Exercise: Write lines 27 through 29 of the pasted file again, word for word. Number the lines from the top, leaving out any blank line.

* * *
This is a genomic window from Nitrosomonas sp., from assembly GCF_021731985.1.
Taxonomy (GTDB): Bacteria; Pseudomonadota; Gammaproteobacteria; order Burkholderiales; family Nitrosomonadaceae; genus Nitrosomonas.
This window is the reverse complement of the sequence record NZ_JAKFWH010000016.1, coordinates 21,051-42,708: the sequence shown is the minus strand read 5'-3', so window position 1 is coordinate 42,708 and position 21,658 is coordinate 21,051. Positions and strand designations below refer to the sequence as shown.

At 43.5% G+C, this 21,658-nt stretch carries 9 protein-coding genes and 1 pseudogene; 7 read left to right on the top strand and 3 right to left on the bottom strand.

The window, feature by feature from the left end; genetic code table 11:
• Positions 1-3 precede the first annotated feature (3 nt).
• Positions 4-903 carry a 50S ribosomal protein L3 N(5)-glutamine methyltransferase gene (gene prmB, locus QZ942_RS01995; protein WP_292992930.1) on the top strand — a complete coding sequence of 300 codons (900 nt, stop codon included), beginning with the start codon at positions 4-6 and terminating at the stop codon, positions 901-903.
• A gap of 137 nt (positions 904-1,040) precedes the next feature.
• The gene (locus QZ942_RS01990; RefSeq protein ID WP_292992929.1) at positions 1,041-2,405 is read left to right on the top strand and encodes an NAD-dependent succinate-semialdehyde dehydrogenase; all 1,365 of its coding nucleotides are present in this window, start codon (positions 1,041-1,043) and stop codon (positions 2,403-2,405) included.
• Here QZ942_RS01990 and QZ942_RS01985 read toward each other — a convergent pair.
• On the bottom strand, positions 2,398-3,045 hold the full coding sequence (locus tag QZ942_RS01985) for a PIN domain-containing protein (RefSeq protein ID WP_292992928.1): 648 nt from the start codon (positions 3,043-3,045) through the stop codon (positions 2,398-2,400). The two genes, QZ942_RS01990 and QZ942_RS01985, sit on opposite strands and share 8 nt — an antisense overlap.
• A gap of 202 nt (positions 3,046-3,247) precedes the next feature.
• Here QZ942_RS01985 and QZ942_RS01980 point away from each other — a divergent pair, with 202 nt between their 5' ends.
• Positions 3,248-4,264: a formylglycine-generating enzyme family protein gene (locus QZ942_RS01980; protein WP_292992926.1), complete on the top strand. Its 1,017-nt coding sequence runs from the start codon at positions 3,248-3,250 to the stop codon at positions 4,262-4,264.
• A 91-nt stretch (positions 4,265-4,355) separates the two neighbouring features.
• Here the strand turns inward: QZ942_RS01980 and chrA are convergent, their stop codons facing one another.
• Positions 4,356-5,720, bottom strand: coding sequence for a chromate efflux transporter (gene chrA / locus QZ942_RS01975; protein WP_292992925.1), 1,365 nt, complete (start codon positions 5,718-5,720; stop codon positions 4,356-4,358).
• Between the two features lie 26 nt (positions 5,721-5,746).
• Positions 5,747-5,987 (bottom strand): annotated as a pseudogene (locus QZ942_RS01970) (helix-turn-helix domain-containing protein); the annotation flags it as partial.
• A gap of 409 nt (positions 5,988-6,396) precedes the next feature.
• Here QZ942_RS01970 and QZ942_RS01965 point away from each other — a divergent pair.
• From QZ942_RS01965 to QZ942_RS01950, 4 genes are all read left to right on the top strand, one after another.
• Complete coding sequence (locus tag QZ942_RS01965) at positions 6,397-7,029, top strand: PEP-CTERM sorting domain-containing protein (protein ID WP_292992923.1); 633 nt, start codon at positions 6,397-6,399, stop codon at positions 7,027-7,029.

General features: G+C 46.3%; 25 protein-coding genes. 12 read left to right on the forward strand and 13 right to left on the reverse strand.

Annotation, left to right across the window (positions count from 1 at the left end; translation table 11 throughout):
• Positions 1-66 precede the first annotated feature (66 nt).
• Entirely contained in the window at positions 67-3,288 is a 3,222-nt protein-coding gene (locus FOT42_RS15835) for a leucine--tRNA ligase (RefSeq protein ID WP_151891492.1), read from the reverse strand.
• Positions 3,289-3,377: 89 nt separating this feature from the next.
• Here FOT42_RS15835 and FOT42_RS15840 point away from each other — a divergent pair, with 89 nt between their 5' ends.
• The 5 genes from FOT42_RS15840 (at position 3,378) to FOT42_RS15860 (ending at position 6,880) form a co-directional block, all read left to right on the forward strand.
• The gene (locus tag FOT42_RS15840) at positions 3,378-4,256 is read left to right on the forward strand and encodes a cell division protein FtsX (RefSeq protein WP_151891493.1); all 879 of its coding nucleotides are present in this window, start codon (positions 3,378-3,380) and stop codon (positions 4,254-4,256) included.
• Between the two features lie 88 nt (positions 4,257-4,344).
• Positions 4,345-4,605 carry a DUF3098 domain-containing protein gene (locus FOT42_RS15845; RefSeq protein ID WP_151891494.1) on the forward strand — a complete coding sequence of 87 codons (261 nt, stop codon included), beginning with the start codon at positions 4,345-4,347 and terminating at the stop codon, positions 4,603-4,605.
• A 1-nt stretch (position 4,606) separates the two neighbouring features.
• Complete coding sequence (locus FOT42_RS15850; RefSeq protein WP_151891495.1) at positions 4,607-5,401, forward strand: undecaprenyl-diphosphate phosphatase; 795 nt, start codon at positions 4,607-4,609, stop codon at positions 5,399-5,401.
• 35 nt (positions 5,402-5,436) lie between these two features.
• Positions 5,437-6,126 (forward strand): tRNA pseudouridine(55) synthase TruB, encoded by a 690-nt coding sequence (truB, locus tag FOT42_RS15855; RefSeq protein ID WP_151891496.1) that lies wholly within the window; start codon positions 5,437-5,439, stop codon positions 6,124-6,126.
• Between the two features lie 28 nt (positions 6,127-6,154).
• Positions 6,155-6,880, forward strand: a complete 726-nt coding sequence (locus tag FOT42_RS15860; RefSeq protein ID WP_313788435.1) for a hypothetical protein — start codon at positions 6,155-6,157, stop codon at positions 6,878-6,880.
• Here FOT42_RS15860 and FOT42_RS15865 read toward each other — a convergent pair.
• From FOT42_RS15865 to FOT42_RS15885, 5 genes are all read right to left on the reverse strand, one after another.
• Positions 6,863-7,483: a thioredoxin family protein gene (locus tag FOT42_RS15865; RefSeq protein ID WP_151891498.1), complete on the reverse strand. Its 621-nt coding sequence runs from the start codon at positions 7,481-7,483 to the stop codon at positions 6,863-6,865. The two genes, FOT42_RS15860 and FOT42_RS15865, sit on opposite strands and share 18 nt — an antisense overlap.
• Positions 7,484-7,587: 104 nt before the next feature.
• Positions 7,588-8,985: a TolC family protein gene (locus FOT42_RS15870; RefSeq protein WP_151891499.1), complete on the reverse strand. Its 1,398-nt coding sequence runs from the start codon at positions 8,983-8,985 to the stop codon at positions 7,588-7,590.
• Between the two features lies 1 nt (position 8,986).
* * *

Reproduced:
• Entirely contained in the window at positions 67-3,288 is a 3,222-nt protein-coding gene (locus FOT42_RS15835) for a leucine--tRNA ligase (RefSeq protein ID WP_151891492.1), read from the reverse strand.
• Positions 3,289-3,377: 89 nt separating this feature from the next.
• Here FOT42_RS15835 and FOT42_RS15840 point away from each other — a divergent pair, with 89 nt between their 5' ends.